- The Securities and Exchange Commission (SEC) has settled charges against Andeavor LLC for controls violations relating to a stock buyback plan it implemented in 2018 while in discussions to be acquired by Marathon Petroleum Corporation.
- Andeavor agreed to pay a $20 million penalty to settle the charges.
- "Companies must have reasonable controls in place to ensure buybacks are made in accordance with management's authorization," said Stephanie Avakian, director of the SEC's Division of Enforcement.
According to the SEC, Andeavor and Marathon held months of confidential discussions in 2017 about Marathon potentially acquiring Andeavor, which at the time was an energy company headquartered in San Antonio.
In October 2017, Andeavor's then-chairman and CEO and Marathon's chairman and CEO agreed to suspend the discussions, and then agreed in late January 2018 to resume talks. Two days before the date set for resuming the discussions, Andeavor's CEO directed the company's CFO to initiate a $250 million stock buyback.
According to the order, the board of directors' authorization for the buyback was subject to a company policy prohibiting repurchases while Andeavor was in possession of material non-public information, yet Andeavor failed to maintain internal accounting controls that provided reasonable assurance that the buyback complied with Andeavor's policy.
Andeavor used an abbreviated and informal process to evaluate whether the requirements for the buyback were satisfied, including that the company was not in possession of material non-public information.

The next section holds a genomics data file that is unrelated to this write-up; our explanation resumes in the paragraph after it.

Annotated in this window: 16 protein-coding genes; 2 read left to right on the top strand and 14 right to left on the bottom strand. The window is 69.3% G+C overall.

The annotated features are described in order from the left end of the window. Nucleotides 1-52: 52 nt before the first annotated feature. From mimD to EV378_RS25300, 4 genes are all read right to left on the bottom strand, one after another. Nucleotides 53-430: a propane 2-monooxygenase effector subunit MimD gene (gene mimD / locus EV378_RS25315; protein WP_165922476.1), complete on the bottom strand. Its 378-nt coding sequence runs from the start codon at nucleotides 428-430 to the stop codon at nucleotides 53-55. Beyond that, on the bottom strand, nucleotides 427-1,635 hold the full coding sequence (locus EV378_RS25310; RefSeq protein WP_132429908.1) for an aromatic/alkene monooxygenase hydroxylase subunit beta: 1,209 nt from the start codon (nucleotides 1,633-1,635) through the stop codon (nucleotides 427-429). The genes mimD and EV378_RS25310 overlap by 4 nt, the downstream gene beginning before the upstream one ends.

More specifically, the process for evaluating the materiality of the acquisition negotiations did not include discussing, with the CEO, the likelihood of a deal between Andeavor and Marathon.
In February and March 2018, Andeavor repurchased 2.6 million shares of its stock from investors at an average price of $97 per share. Approximately one month after completing the buyback, Andeavor publicly announced that it would be acquired by Marathon in a deal valuing Andeavor at over $150 per share.
"Andeavor's board of directors set clear lines around when the company could buy back its shares, but Andeavor failed to have a process that was reasonably designed to ensure that it stayed within those lines," said Avakian.
"Andeavor failed to take reasonable steps to ensure that personnel evaluating whether the company had material non-public information learned about significant corporate developments," said Melissa Hodgman, associate director of EC's enforcement division. "While buybacks can be an important part of a company's capital allocation plan, this case makes clear the importance of effective controls when a company is contemplating transactions with its shareholders."
The SEC's order finds that Andeavor violated the internal controls provisions of the Securities Exchange Act of 1934. Without admitting the findings in the order, Andeavor agreed to cease-and-desist from further violations of that provision, and to pay a civil penalty of $20 million.